Pfizer’s R&D facilities support operations globally, with a heavy concentration in North America. In 2013, Pfizer continued to streamline its R&D locations while also expanding its R&D presence in Cambridge, Massachusetts. After the acquisition of Wyeth in 2009, Pfizer operated 20 R&D sites and has since then completed a number of site closures, including its Sandwich, UK R&D facility, except for a small presence. In addition, in 2011, the company rationalized several other sites to reduce and optimize its overall R&D footprint by disposing of its toxicology site in Catania, Italy; exiting R&D sites in Aberdeen and Gosport, UK; and disposing of a vacant site in St. Louis, Missouri while still maintaining biologics laboratories there (1).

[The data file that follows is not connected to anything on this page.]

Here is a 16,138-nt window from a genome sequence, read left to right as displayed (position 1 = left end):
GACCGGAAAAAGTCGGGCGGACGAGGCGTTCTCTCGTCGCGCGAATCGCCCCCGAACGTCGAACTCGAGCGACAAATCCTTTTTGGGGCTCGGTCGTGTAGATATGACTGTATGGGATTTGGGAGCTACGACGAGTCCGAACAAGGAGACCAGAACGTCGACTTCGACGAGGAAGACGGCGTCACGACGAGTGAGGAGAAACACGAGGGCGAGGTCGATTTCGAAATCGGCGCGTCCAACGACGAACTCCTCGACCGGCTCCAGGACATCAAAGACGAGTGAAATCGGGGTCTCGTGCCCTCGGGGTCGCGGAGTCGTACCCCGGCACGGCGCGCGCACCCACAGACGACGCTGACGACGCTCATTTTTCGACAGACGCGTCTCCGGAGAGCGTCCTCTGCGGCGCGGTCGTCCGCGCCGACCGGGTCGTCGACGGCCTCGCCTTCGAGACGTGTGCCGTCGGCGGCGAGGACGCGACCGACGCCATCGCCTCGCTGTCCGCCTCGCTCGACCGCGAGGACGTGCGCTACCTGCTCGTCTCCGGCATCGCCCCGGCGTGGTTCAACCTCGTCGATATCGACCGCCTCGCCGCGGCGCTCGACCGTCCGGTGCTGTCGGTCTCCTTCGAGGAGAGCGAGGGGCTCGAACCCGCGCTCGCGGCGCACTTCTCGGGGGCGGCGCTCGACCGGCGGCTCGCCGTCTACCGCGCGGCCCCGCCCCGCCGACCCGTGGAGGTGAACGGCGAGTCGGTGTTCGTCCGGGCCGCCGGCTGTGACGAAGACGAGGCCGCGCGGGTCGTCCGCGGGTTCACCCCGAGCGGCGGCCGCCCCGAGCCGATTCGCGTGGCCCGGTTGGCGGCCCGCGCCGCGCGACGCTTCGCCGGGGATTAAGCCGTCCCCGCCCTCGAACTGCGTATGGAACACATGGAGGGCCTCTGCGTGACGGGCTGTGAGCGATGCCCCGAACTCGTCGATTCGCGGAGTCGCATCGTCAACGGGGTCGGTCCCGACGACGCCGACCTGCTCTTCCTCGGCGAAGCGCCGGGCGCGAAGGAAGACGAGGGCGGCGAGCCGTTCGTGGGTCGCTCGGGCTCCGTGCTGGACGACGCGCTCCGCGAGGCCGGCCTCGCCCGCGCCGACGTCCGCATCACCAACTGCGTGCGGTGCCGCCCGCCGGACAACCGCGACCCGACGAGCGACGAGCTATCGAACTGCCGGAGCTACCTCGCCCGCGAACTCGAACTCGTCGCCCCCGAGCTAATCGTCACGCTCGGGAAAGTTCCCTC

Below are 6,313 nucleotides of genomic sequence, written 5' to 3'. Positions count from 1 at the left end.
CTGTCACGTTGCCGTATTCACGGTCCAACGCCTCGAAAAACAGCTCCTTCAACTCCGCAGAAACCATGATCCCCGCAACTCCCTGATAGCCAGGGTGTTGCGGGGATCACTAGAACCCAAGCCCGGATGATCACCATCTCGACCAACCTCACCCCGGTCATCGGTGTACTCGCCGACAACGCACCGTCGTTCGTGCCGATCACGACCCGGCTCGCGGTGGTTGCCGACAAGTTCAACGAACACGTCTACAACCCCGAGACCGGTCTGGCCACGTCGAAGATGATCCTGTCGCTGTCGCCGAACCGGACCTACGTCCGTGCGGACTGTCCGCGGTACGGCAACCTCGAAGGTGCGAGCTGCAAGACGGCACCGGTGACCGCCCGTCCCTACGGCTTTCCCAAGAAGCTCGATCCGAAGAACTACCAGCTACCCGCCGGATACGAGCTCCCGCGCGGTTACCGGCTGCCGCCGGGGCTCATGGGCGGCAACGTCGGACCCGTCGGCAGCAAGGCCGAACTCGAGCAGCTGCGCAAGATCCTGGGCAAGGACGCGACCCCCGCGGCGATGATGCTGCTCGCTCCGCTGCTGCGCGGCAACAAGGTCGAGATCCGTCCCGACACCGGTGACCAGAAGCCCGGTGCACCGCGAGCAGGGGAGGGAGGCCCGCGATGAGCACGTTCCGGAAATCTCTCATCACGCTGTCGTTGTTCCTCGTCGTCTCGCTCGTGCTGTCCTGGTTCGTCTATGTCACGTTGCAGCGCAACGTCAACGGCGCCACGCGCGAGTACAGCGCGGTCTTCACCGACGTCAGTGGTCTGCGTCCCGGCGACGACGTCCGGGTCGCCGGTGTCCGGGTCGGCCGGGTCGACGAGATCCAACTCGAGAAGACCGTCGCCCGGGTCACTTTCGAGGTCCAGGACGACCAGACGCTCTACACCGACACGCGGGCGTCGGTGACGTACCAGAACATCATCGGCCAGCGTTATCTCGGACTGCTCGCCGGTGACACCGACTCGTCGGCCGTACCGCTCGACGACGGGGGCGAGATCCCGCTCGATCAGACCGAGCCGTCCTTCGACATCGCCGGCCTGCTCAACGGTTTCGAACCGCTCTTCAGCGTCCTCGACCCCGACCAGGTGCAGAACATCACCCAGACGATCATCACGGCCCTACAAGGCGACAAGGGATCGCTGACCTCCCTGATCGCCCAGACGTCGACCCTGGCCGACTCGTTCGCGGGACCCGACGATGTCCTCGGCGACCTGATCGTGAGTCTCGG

AstraZeneca: In 2013, AstraZeneca spent $4.269 billion on R&D, slightly down from the $4.291 billion spent in 2012. As of year-end 2013, AstraZeneca had 99 pipeline projects, including 85 in clinical development and 14 either approved, launched or filed. Its pipeline included 11 new molecular entities (NMEs) in Phase III development or under regulatory review, which the company said was almost double the amount compared with 2012 and which achieved its 2016 target volume almost three years ahead of schedule. Four NMEs were in Phase III development: benralizumab, a humanized monoclonal antibody being developed for the treatment of asthma; selumetinib, a small-molecule anticancer drug; olaparib, a small-molecule anticancer drug; and moxetumomab pasudotox, a monoclonal antibody anticancer drug (2).